Storytel has been one of the big success stories in the Swedish audiobook scene, and have expanded into over 25 different countries over the past four years. Their unlimited paid offering is very compelling, it normally costs around $20 per month and users can get access to over 500,000 titles, most are in English. Storytel currently has over 2 million paid subscribers and they want to fuel growth, by a new partnership with Spotify.
Storytel is one of the first major publishers to take advantage of Spotify’s Open Access Platform (OAP). The tech, announced alongside the company’s podcast subscription plan, allows publishers and creators to stream their content through Spotify while using their existing login system. Once the integration is live, users with linked accounts can listen to Storytel’s library on Spotify, though they’ll still need to have a Storytel subscription. Spotify doesn’t have plans to market to users to sign up for a Storytel subscription from its app at this time, but at the point of account linking, users could be directed to sign up instead of log in, if need be.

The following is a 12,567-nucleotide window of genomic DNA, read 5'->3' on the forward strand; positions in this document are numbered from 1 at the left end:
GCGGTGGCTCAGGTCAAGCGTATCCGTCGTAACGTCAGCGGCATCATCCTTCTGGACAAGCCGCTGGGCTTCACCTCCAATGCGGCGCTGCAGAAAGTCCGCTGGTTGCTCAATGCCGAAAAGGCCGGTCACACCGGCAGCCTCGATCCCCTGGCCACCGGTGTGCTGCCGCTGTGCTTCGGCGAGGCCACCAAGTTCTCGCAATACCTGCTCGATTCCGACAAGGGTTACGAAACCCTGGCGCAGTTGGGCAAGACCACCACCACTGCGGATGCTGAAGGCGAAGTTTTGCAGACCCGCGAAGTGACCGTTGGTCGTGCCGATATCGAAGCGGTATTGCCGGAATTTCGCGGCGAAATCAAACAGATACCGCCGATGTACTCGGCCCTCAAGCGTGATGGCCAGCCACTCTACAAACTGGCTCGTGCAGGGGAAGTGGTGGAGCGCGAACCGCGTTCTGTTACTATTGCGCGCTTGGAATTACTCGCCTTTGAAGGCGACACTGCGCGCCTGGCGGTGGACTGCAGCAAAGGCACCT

“It is Spotify’s goal to be the singular platform for all audio: music, podcasts, live conversations, and now via this partnership, audiobooks,” said Courtney Holt, Global Head of Studios, Spotify. “By utilizing the Spotify Open Access Platform, Storytel will be able to deliver its premium audiobooks offering using Spotify’s best-in-class platform, all while retaining direct control over their relationship to their audience.”
Jonas Tellander, founder and CEO, Storytel, said in a statement. “Partnering with Spotify will make amazing audiobook experiences and exciting authorships easier than ever to access for our customers, while we will also be tapping into the opportunity of reaching new audiences who are on Spotify today, but have not yet experienced the magic of audiobooks.”
Michael Kozlowski has been writing about audiobooks and e-readers for the past twelve years. His articles have been picked up by major and local news sources and websites such as the CBC, CNET, Engadget, Huffington Post and the New York Times. He Lives in Vancouver, British Columbia, Canada.